And now we come to the root of your self delusion. This is not an "inquiry of fact". This is not a "discussion of whether Bolt has doped". You have fundamentally failed to understand the subject of the thread.
If you read the subject line, this thread simply asks "why should we believe?" I gave several reasons why. I did not give arguments, but answers to the question of the thread. It does not ask "why should we not believe?"
You offer no facts about Bolt and no reliable method to determine clean from dirty. You only offer vague generalizations and logical fallacies, and "could have" propositions, to justify discarding principles such as justice, fairness, and unrecklessness. If that is good enough for you, that tells me a lot about you.
It is not doping and lack of testing that is undermining the credibility of sport -- it is the idea that, if doping enhances performance, that the opposite must always be true: all the best performances must be enhanced.
I'm not unique in this opinion. Here is a quote from a 2014 study "Prevalence of Doping Use in Elite Sports: A Review of Numbers and Methods":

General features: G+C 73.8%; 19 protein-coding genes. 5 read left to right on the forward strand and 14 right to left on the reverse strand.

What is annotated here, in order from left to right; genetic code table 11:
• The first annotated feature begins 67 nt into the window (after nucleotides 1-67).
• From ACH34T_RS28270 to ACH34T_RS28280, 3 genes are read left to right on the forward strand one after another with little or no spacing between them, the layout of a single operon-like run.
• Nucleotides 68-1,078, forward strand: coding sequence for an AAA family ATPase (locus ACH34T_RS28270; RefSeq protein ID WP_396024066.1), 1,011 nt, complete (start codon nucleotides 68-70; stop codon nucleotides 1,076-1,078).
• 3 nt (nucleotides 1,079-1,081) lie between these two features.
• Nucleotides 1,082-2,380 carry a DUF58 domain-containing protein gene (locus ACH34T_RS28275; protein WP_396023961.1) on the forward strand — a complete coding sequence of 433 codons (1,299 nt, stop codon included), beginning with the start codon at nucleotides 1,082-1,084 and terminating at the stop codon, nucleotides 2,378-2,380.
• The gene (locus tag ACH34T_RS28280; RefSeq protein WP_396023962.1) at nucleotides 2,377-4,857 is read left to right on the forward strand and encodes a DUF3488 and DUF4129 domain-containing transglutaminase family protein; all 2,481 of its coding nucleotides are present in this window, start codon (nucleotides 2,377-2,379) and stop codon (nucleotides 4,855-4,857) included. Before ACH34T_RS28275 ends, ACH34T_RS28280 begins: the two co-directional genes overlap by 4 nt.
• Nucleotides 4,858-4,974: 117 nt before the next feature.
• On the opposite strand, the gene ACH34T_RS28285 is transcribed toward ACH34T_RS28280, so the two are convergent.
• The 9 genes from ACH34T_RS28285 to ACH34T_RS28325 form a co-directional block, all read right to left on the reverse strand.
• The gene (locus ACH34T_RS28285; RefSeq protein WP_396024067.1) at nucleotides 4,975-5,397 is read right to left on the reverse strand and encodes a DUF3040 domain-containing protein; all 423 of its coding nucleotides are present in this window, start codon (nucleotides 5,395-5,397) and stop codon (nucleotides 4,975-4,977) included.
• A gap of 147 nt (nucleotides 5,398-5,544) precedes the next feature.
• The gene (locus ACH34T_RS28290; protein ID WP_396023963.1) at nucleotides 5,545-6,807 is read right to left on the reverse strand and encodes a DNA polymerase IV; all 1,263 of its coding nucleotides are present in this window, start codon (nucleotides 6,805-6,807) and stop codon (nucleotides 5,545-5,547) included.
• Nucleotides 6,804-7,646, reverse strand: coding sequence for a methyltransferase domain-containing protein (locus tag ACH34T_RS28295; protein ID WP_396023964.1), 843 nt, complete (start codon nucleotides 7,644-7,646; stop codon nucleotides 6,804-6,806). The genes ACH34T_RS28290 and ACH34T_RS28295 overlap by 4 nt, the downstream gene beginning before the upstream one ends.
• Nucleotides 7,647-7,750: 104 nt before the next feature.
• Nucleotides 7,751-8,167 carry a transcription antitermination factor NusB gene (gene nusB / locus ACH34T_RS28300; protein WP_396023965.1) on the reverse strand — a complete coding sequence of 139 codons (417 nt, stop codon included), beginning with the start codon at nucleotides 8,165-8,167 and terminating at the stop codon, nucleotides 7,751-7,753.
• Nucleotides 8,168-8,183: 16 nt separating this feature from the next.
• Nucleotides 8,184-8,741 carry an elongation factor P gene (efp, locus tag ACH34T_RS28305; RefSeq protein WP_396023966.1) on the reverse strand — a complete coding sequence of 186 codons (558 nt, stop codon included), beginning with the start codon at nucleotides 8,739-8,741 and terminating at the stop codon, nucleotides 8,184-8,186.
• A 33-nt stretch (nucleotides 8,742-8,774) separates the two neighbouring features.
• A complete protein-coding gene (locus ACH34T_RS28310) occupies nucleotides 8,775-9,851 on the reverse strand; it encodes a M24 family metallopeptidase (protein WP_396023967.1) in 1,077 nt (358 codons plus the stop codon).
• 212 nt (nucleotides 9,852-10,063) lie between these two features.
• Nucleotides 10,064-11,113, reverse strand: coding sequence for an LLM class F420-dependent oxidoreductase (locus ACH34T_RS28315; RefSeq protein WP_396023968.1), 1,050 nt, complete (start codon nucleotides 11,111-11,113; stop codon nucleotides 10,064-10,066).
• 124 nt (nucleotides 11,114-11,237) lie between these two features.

"It is tempting to attribute outstanding performances to the alleged use of doping. The main problem with such a line of thinking is that the athlete will always lose in any such discussion: no matter how much he trains without the use of any prohibited substance, as soon as he excels he is, by default, a doping suspect. The essence of sport is to excel, and if excelling becomes synonymous with suspicions of cheating, each and every sport performance turns into an attack on the essence of sport itself. If such reasoning persists, this will seriously jeopardise the credibility of sport."
So there is another reason why -- this "line of thinking" "attacks the essence of the sport itself".
You began by raising the "presumption of innocence", which has no relevance to an inquiry of fact. You quoted the USADA to reinforce that position - which is also irrelevant to the same purpose. If speculation is what you are opposed to then, referring again to the example of Armstrong, there were years of speculation about him before his doping was proven. If passing tests isn't the measure, you offer no other standard by which you can confidently proclaim any athlete is clean. Indeed, by your introducing WADA and USADA into discussion of whether Bolt has doped you effectively score an own-goal, because the existence of both organisations points to their failure to change the general picture, which is that many more dope than are caught. That means Bolt also could easily have doped and not been caught. My views on whether Bolt doped are not based on your facile interpretation - I haven't argued them. It is your "smokescreen" attempt to close the discussion down that I take issue with. When pressed, all you are able to say on the substantive question of whether you think that he has doped is that you "can't tell". You should have left it at that. On that question, the rest of what you say means nothing.